Coffee in Combat: How a Cup of Joe Inspires America’s Warfighters

October 18, 2021Matt Fratus
Evan-Hafer-teammate-coffee-2 coffee in combat

Maj. Guy "Bear" Barattieri would sit in the passenger's seat and exchange cheers with Evan Hafer before they rolled out to conduct Army Special Forces missions in Iraq. Photo courtesy of Black Rifle Coffee Company.

When Gen. Chuck Yeager was asked what he had to eat the morning before a flight, he often quipped, “The fighter pilot breakfast: a cup of coffee, two aspirin, and puke and you’re off.” 

Coffee has been a cornerstone in the culture and identity of the US military since the American Revolution. It’s a symbol and an experience enhancer. It reminds us of the finer things in life with each warm sip. Variations on a “cup of coffee” have had subtly different meanings throughout the years. In World War I, US Navy sailors coined the phrase “cup of Joe” to mock Naval Secretary Josephus Daniels, who’d banished alcohol from all warships. Coffee has been a welcome refreshment in the Navy ever since. 

The Great War popularized “instant coffee,” and US soldiers toasted their “cups of George” in homage to George C. Washington — not the US president, but the famed coffee importer and the first man to commercialize instant coffee. 

Chuck Yeager pilot
Gen. Chuck Yeager is famous for many aviation achievements, yet his wisdom when it comes to the fighter pilot’s breakfast is perhaps his greatest in the eyes of other coffeeheads. Photo courtesy of

“There is one gentlemen I am going to look up first after I get through helping whip the Kaiser, and that is George Washington, of Brooklyn, the soldiers’ friend,” one soldier wrote home in a letter, vowing to meet the historic chemist.

The Salvation Army contributed to the war effort, too, with volunteers supplying coffee and doughnuts. The women were given the nickname “Doughnut Lassies” and later helped deliver sugary delicacies through a promotion for National Doughnut Day in post-Great Depression Chicago. The American Red Cross acquired single-decker London Green Line buses, ripped out the seating, and added coffee machines and doughnut fryers. They were called clubmobiles by the soldiers they served at American Army installations around the United Kingdom.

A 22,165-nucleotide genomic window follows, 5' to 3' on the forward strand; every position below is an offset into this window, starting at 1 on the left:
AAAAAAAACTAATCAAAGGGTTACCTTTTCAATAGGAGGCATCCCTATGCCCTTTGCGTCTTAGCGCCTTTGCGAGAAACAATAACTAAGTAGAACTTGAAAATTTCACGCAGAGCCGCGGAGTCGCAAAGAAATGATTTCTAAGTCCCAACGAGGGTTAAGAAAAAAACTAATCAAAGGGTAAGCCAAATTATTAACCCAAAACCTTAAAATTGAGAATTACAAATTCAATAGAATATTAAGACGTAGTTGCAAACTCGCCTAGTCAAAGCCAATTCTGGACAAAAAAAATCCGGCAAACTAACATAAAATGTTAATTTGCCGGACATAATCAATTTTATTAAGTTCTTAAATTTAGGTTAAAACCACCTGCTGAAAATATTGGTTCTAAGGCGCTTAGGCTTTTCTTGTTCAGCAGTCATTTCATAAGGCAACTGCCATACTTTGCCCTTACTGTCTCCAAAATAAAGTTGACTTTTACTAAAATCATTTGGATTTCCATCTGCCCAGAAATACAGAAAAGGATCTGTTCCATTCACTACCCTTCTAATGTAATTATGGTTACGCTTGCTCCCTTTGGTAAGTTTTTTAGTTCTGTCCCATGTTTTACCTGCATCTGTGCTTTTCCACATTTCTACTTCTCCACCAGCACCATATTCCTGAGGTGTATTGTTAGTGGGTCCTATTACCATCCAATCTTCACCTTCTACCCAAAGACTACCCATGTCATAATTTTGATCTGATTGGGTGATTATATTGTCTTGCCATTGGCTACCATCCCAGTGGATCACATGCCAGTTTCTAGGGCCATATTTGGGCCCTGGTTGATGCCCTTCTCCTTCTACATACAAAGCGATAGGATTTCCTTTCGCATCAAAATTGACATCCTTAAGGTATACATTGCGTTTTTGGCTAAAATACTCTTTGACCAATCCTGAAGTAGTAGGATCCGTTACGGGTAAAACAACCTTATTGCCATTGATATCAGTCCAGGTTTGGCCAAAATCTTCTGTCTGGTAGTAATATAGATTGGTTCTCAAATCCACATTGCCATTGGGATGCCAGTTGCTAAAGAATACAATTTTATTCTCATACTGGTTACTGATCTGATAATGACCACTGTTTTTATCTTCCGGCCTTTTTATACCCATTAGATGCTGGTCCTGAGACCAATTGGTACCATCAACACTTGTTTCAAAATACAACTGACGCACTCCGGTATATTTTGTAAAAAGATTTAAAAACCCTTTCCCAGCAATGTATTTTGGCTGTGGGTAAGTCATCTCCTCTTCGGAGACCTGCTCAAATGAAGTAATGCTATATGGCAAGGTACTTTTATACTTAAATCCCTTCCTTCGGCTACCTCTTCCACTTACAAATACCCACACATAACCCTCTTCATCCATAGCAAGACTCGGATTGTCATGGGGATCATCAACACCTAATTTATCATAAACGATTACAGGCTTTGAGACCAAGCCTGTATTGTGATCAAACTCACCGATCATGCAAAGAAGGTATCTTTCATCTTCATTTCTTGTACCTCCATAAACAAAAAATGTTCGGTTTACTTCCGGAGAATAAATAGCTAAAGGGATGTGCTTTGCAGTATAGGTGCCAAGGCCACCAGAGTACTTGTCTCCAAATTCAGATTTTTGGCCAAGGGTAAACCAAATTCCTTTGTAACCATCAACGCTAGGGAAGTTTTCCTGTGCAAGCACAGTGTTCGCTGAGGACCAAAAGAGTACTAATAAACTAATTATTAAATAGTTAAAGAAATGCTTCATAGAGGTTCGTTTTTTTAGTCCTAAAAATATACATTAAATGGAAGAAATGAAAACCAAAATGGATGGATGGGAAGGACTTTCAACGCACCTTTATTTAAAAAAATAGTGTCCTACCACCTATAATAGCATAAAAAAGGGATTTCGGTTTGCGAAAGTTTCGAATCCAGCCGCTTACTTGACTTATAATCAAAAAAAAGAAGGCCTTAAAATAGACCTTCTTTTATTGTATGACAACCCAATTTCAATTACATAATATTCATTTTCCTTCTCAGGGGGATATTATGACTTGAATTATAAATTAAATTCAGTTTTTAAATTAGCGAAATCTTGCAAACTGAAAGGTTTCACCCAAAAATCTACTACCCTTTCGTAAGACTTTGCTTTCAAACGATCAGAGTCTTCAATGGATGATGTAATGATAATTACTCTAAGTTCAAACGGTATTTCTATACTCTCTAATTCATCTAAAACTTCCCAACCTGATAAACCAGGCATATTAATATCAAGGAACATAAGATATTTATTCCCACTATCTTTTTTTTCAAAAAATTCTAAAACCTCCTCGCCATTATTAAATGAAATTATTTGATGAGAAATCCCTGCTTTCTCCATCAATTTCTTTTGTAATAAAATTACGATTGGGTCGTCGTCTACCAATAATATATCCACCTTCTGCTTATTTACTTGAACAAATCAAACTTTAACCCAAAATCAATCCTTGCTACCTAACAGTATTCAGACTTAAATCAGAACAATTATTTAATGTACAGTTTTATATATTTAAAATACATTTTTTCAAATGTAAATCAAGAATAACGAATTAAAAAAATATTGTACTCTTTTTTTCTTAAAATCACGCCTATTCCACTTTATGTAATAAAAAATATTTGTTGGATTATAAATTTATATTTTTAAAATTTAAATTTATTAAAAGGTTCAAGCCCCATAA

In baseball, “a cup of coffee” refers to the amount of time a minor leaguer spends in the majors — perhaps only an inning or a game, as was the fate of many ballplayers from “The Greatest Generation” who were drafted into World War II. Some of the sailors serving aboard naval vessels and warships would add salt to their coffee because wartime rationing meant cream or milk may not have been available. Salt tricks the taste buds into ignoring the bitter flavor of strong coffee.

Sailors — particularly the saltiest and most senior — have a tradition regarding their “seasoned” coffee mugs. In the August 1949 edition of All Hands magazine, one sailor declared coffee was the “lifeblood” of the US Navy and claimed the Navy consumed an average of nearly 1 million cups daily. And they never washed out their mugs — ever. A perfectly white mug stained with brown coffee rings from repeated deployments served as a token of pride, and the mugs remained a historic reminder of one’s military service. 

coffee in combat
Helen Stevenson, a member of the “Donut Dollies,” serving coffee and donuts in South Korea, 1951. Photo courtesy of Lafayette College Special Collections and College Archives.